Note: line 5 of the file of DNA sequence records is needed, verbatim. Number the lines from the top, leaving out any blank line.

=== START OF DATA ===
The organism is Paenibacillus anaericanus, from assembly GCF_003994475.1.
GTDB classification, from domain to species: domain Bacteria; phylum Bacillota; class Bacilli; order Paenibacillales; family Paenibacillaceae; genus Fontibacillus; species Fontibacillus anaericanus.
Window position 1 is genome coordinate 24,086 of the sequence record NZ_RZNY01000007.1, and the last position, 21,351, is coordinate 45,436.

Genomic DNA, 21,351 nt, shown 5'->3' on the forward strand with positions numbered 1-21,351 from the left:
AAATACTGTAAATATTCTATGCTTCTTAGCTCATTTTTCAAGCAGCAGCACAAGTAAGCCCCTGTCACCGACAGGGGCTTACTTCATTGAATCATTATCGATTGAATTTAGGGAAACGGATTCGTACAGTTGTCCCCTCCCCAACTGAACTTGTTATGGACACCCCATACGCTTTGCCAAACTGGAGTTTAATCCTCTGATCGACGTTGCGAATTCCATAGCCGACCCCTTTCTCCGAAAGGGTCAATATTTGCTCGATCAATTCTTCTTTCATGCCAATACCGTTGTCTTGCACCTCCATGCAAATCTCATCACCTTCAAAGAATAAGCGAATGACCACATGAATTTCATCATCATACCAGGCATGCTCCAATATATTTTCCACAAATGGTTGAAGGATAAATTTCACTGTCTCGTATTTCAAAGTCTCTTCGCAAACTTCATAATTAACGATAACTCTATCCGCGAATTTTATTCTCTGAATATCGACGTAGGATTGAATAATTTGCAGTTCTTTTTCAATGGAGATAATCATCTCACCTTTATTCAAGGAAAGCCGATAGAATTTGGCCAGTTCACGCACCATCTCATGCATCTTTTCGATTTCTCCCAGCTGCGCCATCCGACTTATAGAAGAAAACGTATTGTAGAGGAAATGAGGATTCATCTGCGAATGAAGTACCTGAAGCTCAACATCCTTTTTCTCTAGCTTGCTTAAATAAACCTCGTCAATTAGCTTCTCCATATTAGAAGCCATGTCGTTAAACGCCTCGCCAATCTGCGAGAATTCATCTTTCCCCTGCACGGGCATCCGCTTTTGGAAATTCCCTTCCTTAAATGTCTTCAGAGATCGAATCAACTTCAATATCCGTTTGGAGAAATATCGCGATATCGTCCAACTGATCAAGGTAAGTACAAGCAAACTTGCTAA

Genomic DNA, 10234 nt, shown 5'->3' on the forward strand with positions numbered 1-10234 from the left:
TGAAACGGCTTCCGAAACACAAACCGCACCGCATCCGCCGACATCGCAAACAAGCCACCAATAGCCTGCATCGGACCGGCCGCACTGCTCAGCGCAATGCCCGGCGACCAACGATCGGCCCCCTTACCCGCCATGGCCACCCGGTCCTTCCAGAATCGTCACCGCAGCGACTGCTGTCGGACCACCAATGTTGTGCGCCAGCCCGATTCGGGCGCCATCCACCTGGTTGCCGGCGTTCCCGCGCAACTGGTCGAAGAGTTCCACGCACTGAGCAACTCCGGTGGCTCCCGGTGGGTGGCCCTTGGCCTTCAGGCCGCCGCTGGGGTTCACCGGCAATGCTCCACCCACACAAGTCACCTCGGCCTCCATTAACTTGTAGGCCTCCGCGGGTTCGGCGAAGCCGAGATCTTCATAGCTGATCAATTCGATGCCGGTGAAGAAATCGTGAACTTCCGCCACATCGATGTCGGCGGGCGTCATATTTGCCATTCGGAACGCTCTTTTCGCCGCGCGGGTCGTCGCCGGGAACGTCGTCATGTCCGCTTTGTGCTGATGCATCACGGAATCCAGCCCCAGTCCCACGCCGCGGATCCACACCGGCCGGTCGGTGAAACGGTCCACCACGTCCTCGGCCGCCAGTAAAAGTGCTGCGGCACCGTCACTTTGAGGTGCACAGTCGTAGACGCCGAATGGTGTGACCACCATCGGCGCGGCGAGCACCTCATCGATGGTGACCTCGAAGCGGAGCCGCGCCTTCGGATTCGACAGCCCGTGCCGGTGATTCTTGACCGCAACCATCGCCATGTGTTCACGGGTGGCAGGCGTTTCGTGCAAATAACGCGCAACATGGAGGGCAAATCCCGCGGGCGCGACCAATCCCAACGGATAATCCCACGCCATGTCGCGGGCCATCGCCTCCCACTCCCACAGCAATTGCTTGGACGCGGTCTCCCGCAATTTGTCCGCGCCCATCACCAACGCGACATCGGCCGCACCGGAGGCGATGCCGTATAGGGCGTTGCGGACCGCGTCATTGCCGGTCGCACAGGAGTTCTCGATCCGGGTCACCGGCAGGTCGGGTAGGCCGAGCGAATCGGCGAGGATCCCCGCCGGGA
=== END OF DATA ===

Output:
AAATACTGTAAATATTCTATGCTTCTTAGCTCATTTTTCAAGCAGCAGCACAAGTAAGCCCCTGTCACCGACAGGGGCTTACTTCATTGAATCATTATCGATTGAATTTAGGGAAACGGATTCGTACAGTTGTCCCCTCCCCAACTGAACTTGTTATGGACACCCCATACGCTTTGCCAAACTGGAGTTTAATCCTCTGATCGACGTTGCGAATTCCATAGCCGACCCCTTTCTCCGAAAGGGTCAATATTTGCTCGATCAATTCTTCTTTCATGCCAATACCGTTGTCTTGCACCTCCATGCAAATCTCATCACCTTCAAAGAATAAGCGAATGACCACATGAATTTCATCATCATACCAGGCATGCTCCAATATATTTTCCACAAATGGTTGAAGGATAAATTTCACTGTCTCGTATTTCAAAGTCTCTTCGCAAACTTCATAATTAACGATAACTCTATCCGCGAATTTTATTCTCTGAATATCGACGTAGGATTGAATAATTTGCAGTTCTTTTTCAATGGAGATAATCATCTCACCTTTATTCAAGGAAAGCCGATAGAATTTGGCCAGTTCACGCACCATCTCATGCATCTTTTCGATTTCTCCCAGCTGCGCCATCCGACTTATAGAAGAAAACGTATTGTAGAGGAAATGAGGATTCATCTGCGAATGAAGTACCTGAAGCTCAACATCCTTTTTCTCTAGCTTGCTTAAATAAACCTCGTCAATTAGCTTCTCCATATTAGAAGCCATGTCGTTAAACGCCTCGCCAATCTGCGAGAATTCATCTTTCCCCTGCACGGGCATCCGCTTTTGGAAATTCCCTTCCTTAAATGTCTTCAGAGATCGAATCAACTTCAATATCCGTTTGGAGAAATATCGCGATATCGTCCAACTGATCAAGGTAAGTACAAGCAAACTTGCTAA